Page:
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BPP, Hertfordshire and Plymouth law schools recognised for pro bono efforts

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Trio scoop LawWorks gongs

A trio of UK law schools have been recognised for their efforts in promoting access to justice within their local communities.

BPP University Law School scooped the gong for ‘best contribution by a law school’ at this year’s LawWorks and Attorney General Student Pro Bono Awards. The judges were particularly impressed with its advice clinics in London, Manchester and Leeds, as well as its Enterprise Clinic which provides commercial advice for start-ups and small businesses nationally.

Across BPP’s pro bono centres, 505 student volunteers have advised 595 clients in the past 16 months.

Emma Blackstone and Lucy Wildig, joint heads of pro bono at BPP, said:

“We are thrilled that the hard work of our staff and students has been recognised through this award. While the accolades and kudos from industry and peers is always welcomed, there is, and always will be, a genuine emphasis to help those who need access to legal advice, because it underpins everything we do.”

Elsewhere, Hertfordshire University’s Law Clinic bagged the award for ‘best new pro bono activity’. Since its launch in October 2019, the clinic has stepped in to help members of the public on low incomes seek free family law advice in response to the cuts in legal aid.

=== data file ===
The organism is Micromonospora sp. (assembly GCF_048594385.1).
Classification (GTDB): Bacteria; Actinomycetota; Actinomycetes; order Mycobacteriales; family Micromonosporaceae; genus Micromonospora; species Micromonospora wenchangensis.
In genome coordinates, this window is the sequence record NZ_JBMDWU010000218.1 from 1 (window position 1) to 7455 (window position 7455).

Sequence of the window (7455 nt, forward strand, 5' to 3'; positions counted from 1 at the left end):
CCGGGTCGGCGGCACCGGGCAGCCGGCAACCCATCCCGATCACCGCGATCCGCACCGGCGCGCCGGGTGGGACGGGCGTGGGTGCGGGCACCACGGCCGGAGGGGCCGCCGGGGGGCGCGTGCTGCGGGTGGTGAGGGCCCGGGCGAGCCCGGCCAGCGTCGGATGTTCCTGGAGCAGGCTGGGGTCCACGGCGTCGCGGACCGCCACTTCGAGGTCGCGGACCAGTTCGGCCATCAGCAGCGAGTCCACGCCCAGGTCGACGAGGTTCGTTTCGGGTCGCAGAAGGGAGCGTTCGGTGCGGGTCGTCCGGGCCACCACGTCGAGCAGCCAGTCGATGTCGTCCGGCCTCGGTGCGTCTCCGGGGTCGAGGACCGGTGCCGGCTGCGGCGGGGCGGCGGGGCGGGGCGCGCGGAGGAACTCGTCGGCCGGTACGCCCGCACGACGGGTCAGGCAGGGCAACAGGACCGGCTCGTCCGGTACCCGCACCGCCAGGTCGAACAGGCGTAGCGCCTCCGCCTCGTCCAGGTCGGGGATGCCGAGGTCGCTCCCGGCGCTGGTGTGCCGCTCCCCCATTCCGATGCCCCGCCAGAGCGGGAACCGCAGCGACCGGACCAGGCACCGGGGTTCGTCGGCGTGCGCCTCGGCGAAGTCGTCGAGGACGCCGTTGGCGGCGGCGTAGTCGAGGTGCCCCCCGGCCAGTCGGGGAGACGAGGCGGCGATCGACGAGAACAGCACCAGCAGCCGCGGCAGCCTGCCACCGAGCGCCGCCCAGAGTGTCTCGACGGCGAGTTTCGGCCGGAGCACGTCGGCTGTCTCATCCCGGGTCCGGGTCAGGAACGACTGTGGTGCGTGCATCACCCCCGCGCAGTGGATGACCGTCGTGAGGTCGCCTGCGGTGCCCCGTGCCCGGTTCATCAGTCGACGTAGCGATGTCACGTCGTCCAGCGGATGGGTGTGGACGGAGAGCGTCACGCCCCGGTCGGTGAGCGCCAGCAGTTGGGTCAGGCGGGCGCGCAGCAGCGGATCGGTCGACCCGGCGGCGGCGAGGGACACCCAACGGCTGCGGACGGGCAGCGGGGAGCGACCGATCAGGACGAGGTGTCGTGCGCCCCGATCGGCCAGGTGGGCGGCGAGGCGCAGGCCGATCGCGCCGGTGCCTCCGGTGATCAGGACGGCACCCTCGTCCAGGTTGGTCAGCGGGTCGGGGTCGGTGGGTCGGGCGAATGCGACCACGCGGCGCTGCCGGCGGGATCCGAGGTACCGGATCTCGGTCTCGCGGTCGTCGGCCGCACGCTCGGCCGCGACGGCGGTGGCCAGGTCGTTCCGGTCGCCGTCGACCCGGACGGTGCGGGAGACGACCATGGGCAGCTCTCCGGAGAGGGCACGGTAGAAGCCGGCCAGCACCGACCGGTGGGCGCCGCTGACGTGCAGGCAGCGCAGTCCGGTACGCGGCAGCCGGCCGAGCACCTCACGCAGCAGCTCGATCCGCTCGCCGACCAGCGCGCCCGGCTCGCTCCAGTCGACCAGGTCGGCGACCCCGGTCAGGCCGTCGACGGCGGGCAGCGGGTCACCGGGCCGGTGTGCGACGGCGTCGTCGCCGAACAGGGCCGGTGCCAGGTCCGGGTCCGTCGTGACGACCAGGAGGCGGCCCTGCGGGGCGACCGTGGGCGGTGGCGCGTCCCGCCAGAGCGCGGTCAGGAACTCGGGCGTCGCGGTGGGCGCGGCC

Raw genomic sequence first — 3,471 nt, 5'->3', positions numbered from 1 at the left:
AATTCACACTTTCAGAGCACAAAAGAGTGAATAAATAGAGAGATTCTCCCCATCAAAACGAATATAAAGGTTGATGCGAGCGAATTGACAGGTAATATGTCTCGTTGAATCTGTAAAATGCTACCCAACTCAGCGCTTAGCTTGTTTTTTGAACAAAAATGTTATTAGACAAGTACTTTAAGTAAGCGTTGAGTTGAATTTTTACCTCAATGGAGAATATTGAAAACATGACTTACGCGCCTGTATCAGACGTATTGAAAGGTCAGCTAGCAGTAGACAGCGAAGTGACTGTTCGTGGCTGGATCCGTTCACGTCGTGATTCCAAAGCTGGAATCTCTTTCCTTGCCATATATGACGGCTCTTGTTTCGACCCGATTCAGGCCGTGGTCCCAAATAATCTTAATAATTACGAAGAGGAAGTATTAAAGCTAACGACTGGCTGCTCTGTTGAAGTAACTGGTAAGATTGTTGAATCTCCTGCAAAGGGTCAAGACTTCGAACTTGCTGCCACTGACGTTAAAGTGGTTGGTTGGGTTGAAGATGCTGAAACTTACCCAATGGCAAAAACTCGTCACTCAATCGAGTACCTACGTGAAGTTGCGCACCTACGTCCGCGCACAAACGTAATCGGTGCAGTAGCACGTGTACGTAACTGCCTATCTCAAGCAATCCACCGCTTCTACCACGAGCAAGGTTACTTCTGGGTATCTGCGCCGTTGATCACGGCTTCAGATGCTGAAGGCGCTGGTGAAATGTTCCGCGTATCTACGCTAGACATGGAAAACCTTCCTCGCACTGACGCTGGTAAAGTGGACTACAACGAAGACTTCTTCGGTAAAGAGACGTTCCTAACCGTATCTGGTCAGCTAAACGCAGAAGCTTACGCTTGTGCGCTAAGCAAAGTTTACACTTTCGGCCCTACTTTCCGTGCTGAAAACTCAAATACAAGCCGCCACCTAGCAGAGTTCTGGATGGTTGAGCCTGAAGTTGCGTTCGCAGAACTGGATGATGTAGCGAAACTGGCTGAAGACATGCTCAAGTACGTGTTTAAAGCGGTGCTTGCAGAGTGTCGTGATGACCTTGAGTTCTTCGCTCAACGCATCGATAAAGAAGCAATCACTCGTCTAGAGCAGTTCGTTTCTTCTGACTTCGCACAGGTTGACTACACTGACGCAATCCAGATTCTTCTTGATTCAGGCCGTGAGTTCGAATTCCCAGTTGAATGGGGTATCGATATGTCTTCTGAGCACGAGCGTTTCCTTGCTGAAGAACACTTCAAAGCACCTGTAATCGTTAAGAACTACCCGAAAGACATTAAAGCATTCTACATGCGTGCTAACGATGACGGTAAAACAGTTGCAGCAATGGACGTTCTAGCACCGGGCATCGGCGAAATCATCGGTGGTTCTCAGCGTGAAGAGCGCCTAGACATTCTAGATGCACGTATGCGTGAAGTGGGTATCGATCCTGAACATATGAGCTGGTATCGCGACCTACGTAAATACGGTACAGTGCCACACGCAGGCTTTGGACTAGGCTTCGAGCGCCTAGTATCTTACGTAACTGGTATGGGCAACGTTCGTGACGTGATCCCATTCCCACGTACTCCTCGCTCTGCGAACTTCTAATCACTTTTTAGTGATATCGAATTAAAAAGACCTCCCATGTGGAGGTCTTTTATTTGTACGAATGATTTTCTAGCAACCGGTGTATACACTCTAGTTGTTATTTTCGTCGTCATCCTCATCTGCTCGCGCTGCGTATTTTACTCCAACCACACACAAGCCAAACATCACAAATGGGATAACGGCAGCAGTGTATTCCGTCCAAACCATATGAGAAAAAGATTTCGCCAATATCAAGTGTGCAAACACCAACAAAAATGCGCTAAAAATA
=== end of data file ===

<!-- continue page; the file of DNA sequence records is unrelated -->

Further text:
One-hundred-and-fifteen students from across the law school have taken part in the clinics, which also offer free support to small businesses on intellectual property and commercial law. It is also considered to be the only uni clinic where powers of attorney are prepared by students under the supervision of qualified lawyers.

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Sticking with Hertfordshire, one of its own, Sartaz Billing, landed the prize for ‘best contribution by an individual. The law undergrad assists with the uni’s power of attorney clinic and is a trained advisor with Citizens Advice, covering housing, employment, benefits and consumer rights issues.

Elsewhere, law students from Plymouth University won ‘best contribution by a team of students’ for their assistance with the Refugee Family Reunion Law Clinic, which in conjunction with the Red Cross, helps reunite refugees with their families where they have become separated due to persecution or conflict.

Plymouth’s Law Clinic also bagged the ‘Access to Justice Foundation Award’ for its wider efforts to promote pro bono activities. Students have participated in a range of events across the South West, including an access to Justice South West conference in collaboration with the Public Law Project and Plymouth Citizens Advice. They have also developed partnerships with organisations such as Plymouth Domestic Abuse Service, the British Red Cross and Plymouth and Devon Race Equality Council.

The Attorney General, Suella Braverman QC MP, said:

“It is a delight to mark the contribution of so many of you to our justice system. Pro bono reflects the best of our profession and I’m delighted to see so many, who are at the beginning of their training, so enthusiastic about pro bono. It’s great to see so many innovative and diverse projects which are part of these awards… on behalf of the government I want to say a huge ‘thank you’ to all of you.”

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